6. But when their general view'd our lines.
And them in order saw, Willie,
He straight did march into the town,
And back his left did draw, Willie.
Thus we taught them the better gate
To get a better fa', Willie,
While pipers play'd frae right to left,
Fy, furich Whigs awa, Willie.

7. And then we rallied on the hills,
And bravely up did draw, Willie;
But gin ye speer wha wan the day,
I'll tell ye what I saw, Willie:
We baith did fight, and baith were beat,
And baith did rin awa, Willie. [12]
So there's my canty Highland sang,
About the thing I saw, Willie.
Traduction Scots Musical Museum [1]

Cours les avertir, Willie, [2]
Cours les avertir, [3]
Mon chant des Highlands entraînant,
Te dit ce que j'ai vu, Willie.

1. Quand nous étions tous à Braemar
A la cérémonie, Willie
Désireux de servir le Roi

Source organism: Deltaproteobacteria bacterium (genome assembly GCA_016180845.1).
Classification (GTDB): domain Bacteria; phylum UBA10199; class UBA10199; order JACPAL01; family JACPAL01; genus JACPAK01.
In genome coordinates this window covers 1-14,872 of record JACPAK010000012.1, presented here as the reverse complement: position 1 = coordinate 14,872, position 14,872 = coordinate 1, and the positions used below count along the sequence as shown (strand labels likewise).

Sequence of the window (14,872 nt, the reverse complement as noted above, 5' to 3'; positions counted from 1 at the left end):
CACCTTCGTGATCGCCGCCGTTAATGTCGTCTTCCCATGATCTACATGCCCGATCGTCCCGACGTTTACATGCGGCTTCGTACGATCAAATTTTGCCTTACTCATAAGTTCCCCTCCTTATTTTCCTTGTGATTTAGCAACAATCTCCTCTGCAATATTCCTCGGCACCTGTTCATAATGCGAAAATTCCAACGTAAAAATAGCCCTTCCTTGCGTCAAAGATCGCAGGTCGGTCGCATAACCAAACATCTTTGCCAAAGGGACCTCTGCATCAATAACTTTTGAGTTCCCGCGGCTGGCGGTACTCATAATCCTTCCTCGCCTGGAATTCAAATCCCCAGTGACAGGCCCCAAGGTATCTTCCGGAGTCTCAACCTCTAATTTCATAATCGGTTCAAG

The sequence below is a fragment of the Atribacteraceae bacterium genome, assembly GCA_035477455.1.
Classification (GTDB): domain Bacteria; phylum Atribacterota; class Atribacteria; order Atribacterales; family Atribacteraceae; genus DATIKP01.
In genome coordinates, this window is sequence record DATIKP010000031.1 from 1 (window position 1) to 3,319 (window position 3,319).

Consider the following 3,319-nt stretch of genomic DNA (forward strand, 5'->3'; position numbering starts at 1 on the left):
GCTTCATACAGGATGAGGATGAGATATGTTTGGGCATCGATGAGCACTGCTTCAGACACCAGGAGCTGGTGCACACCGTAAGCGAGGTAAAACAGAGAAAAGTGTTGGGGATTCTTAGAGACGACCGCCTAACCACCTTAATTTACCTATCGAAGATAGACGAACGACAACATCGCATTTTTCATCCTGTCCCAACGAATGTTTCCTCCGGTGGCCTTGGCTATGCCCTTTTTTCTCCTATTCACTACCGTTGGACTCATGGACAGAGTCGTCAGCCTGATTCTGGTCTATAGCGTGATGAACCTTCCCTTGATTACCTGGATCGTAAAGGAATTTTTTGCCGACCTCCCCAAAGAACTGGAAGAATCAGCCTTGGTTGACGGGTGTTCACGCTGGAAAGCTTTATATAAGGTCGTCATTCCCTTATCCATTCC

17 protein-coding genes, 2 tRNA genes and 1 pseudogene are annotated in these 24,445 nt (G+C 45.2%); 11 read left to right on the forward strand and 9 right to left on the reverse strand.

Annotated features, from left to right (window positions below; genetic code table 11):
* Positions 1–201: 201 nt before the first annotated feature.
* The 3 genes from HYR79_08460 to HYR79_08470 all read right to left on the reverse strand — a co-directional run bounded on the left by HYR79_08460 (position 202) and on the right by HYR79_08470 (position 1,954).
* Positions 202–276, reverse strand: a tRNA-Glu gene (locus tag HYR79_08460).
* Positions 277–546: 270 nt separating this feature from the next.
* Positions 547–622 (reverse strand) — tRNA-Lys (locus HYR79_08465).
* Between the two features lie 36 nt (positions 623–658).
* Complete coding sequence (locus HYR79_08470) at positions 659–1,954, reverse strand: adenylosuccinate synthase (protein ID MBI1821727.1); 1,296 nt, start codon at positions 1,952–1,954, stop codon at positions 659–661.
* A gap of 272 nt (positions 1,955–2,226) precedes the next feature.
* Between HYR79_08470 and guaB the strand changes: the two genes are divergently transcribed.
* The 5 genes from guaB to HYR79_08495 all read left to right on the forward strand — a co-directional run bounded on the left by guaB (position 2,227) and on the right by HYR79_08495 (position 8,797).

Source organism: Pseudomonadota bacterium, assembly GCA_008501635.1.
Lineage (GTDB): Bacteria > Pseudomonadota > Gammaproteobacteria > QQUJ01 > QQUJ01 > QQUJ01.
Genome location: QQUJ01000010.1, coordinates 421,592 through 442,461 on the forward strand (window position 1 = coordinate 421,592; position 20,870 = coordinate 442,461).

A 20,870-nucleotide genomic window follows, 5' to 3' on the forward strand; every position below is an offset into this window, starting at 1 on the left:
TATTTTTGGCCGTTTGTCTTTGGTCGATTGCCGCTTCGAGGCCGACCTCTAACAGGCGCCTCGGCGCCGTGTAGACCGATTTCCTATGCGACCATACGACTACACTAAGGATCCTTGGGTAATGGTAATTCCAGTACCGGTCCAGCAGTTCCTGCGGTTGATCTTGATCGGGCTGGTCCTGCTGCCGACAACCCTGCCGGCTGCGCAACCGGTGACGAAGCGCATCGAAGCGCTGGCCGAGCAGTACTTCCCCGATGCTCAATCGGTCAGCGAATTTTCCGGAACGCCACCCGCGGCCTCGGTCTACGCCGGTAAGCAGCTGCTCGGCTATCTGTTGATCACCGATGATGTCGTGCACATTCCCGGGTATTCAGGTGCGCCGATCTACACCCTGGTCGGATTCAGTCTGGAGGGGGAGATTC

Et de chasser les whigs, Willie.
- Cours les avertir, Willie,
Cours les avertir; -
Lords et Lairds [4] y étaient aussi
Dans leurs plus beaux habits, Willie.

2. Mais tout au bout de l'étendard
Voici que l'aquillon, Willie,
S'acharne sur le sceau royal
Et le jette au gazon, Willie
- Cours les avertir, Willie,
Cours les avertir; -
Sandie, à la double vue, dit
"Tout cela n'est pas bon!", Willie [5]

3. Lors du rassemblement à Perth, [6]
Que de braves champions!, Willie
Sûrs du retour de notre Prince
Et sûrs que nous vaincrions, Willie.
- Cours les avertir, Willie,
Cours les avertir; -
Tous les sonneurs jouaient "Dehors
Les Whigs!"
à l'unisson, Willie.

4. A Sherrifmuir premier contact
Avec nos ennemis, Willie
A gauche [8] Argyle nous attaque [7]
Au flanc, de front aussi. Willie.
- Cours les avertir, Willie,